British/Norwegian artist Krissy MATTHEWS is a seasoned performer, starting out as something of a prodigy in his early teens he has more than 1000 concerts and five studio albums to his name already, despite still being in his early 20’s. “Live at Freak Valley” is his first live album, and was released through UK label Proper Records in the spring of 2017.
Live albums are often a difficult challenge to anyone writing about music. What to focus on and why will often be a question, especially if it is a case of an artist you are unfamiliar with, but even if you are familiar with the artist certain challenges will arise. How much, or not, to compare with the studio versions of the tracks on the album the most obvious one.
As Matthews is an unknown entity to me from previous escapades, that latter doesn’t apply here obviously. But I think I’ll start with the performance itself. The most distinct aspect of this live album is that it is a raw, gritty and honest performance. I rather suspect few if any overdubs or treatments have been used here, this is the band pretty much as it sounded on this concert. Blues rock is the name of the game here, but a vital, powerful and raw take on the genre, with numerous breached into hard rock territories. At the most intense and dark with riffs not all that far removed from something Iommi might have produced way back when. This is also very much a guitar driven affair, with dominant riffs and elongated guitar solo runs being the stars of the show. As a live experience, I reckon this show was rather awesome.
As an album, without the sheer power of a live setting behind it, the impact isn’t as great. The songs, at least in these arrangements, just doesn’t manage to strike home with me. I’m generally fond of guitar driven music, so I cannot really pinpoint what may be lacking, apart from the obvious detail that the power and loudness experiences at a concert obviously won’t transfer well over to headphones or home stereo speakers.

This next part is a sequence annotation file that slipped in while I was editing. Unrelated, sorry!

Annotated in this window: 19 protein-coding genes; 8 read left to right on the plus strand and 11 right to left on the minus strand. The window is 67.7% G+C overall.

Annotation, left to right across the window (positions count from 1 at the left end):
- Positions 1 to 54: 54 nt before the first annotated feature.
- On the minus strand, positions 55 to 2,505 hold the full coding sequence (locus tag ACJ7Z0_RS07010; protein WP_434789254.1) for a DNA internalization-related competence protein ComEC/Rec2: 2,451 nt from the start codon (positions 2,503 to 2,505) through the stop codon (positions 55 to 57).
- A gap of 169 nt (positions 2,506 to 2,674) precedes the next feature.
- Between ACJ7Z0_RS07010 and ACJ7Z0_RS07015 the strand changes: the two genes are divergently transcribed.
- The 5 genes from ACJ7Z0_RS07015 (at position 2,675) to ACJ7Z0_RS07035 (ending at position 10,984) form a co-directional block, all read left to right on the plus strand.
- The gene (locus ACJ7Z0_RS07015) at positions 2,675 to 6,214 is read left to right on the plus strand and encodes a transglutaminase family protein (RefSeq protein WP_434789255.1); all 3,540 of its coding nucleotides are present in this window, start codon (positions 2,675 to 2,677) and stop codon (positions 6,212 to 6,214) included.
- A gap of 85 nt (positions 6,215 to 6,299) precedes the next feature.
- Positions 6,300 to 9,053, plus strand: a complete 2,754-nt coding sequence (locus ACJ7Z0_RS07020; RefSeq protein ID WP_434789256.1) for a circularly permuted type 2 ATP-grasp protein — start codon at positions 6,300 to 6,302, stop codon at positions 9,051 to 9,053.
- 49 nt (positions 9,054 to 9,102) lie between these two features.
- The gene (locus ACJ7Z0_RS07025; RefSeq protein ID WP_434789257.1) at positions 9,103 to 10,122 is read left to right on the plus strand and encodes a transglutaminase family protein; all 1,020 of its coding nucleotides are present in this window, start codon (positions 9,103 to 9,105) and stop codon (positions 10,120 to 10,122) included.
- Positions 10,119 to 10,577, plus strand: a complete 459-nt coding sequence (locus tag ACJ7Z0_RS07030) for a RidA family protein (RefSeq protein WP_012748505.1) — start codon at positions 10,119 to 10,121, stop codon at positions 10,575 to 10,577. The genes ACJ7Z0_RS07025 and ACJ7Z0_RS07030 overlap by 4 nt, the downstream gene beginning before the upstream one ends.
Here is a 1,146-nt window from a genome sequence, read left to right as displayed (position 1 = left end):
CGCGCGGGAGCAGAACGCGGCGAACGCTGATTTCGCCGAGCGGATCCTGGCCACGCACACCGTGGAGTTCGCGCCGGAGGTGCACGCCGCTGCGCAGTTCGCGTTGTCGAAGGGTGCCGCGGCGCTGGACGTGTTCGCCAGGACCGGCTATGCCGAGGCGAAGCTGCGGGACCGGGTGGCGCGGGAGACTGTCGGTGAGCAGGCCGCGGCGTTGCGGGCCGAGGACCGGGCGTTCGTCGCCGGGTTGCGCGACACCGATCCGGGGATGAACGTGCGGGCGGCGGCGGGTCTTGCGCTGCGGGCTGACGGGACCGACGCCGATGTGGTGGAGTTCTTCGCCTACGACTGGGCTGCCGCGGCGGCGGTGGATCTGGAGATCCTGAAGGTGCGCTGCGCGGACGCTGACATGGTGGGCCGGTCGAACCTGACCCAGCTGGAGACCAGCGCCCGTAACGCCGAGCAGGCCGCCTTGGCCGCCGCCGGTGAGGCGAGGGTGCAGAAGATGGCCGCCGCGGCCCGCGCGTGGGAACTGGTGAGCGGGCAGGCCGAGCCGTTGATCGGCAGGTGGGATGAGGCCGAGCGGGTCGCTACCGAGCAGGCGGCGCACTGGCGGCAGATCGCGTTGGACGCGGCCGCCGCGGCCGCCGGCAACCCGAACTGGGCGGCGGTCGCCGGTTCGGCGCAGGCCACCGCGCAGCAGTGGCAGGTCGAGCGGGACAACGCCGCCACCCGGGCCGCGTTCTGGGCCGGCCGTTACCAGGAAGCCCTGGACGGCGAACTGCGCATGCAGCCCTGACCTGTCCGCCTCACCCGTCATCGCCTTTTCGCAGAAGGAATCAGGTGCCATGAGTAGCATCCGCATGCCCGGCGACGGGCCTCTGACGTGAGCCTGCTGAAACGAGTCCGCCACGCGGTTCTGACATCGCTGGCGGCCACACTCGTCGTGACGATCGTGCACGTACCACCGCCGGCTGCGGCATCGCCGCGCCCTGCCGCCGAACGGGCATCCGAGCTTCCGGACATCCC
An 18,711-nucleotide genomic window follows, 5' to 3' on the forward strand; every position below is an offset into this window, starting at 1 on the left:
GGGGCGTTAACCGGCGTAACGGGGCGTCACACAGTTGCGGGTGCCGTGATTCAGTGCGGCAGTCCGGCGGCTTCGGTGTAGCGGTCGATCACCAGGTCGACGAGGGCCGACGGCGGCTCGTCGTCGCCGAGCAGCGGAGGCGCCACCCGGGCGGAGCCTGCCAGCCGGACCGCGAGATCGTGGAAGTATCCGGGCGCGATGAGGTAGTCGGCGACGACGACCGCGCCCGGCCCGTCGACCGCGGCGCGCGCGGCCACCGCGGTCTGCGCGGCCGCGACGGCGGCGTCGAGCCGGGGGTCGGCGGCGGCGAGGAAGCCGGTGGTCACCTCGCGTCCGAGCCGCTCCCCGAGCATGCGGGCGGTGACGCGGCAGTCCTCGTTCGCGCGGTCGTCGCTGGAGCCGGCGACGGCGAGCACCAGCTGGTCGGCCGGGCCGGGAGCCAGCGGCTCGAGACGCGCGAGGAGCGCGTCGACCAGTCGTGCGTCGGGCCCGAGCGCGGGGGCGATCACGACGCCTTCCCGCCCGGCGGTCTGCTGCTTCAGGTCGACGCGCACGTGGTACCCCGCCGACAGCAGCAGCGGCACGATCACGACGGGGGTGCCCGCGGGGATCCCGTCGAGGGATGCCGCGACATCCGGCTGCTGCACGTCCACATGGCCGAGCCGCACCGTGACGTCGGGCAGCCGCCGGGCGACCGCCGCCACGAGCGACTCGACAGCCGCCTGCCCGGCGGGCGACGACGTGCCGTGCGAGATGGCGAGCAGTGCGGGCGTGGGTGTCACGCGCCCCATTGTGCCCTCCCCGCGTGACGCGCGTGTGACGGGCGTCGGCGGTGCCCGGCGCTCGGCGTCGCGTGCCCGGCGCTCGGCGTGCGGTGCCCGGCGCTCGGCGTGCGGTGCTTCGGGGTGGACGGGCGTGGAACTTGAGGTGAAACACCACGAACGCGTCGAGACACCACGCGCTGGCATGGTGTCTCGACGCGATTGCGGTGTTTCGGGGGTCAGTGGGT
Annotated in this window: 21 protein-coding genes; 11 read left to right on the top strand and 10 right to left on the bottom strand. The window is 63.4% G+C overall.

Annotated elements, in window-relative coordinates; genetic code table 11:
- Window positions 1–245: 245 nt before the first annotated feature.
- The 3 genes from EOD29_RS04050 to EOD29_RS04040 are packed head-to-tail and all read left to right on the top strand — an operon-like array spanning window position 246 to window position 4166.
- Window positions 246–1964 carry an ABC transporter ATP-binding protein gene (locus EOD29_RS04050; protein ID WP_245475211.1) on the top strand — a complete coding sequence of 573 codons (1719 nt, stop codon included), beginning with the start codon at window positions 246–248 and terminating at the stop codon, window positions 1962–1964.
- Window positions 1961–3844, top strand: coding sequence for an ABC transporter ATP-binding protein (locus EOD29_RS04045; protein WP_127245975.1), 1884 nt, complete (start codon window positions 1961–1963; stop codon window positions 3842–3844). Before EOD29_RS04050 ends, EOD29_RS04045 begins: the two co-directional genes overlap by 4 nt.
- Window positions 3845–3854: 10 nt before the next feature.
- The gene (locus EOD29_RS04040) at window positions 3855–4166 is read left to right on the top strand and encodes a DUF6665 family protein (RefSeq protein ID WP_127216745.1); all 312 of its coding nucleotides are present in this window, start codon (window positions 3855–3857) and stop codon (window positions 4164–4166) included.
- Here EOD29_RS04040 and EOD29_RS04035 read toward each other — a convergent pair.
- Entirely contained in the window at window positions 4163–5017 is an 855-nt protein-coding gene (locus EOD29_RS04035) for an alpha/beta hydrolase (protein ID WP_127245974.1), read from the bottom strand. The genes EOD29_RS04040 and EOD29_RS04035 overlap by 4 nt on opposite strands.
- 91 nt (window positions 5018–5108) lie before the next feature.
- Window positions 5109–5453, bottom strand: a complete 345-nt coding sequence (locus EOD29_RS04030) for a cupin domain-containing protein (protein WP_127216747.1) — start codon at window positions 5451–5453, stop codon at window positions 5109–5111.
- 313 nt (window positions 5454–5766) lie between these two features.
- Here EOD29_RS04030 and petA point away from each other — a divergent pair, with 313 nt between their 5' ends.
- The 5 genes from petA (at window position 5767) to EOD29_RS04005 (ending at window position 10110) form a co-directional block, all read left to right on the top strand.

Other than that I note that the band is tight, and the general performance holds a good quality throughout. The guitar solo runs comes across as perhaps a bit too bombastic and flamboyant form my taste, and Matthews as a vocalist is perhaps a bit too fond of using the vibrato, but this is a tight knit band and the overall performance doesn’t leave much to be missed – apart from rarely making an impact on me as a listener obviously. The one cut that did, of the eight recorded at Freak Valley, was ‘Searching the Desert for the Blues’. Which is a cover, from what I understand.
There are three additional tracks on this CD as well, recorded at another location. These tracks are a bit different. That the band is expanded from a power trio into a quartet with the addition of a keyboardist for starters, and the general sound of these tracks are different too. The first two songs blend in a liberal dose of Americana to a rather gentler take on blues rock, albeit lively and tension-filled, and then a concluding massive affair that opens as a delicate organ dominated affair that grows into quite the monster of a blues based, classic hard rock creation. In my view, the most memorable part of this CD are these bonus tracks, despite exploring a take on the blues rock on these tracks that I’m generally not as fond of as the more traditional power trio format.
The eyes, or rather the ears, of the beholder will ultimately decide whether or not this is a production that warrants a check. As a rough, general guideline I’d suspect that those who tend to enjoy powerful, raw and honest blues rock that is guitar driven, has a fairly flamboyant guitarist leading the band and often hones in on more of a hard rock take on blues rock would be the ones who would feel most at home with this live album.
My rating: 65/100
Feeling for the Blues, I’ve Been Searching, All Night Long, Searching the Desert for the Blues, Language by Injection, The Soul Will Never Die, Bad Boy, Freedom, Hit the Rock, Roadsick Blues, Bubbles and the Seven Phones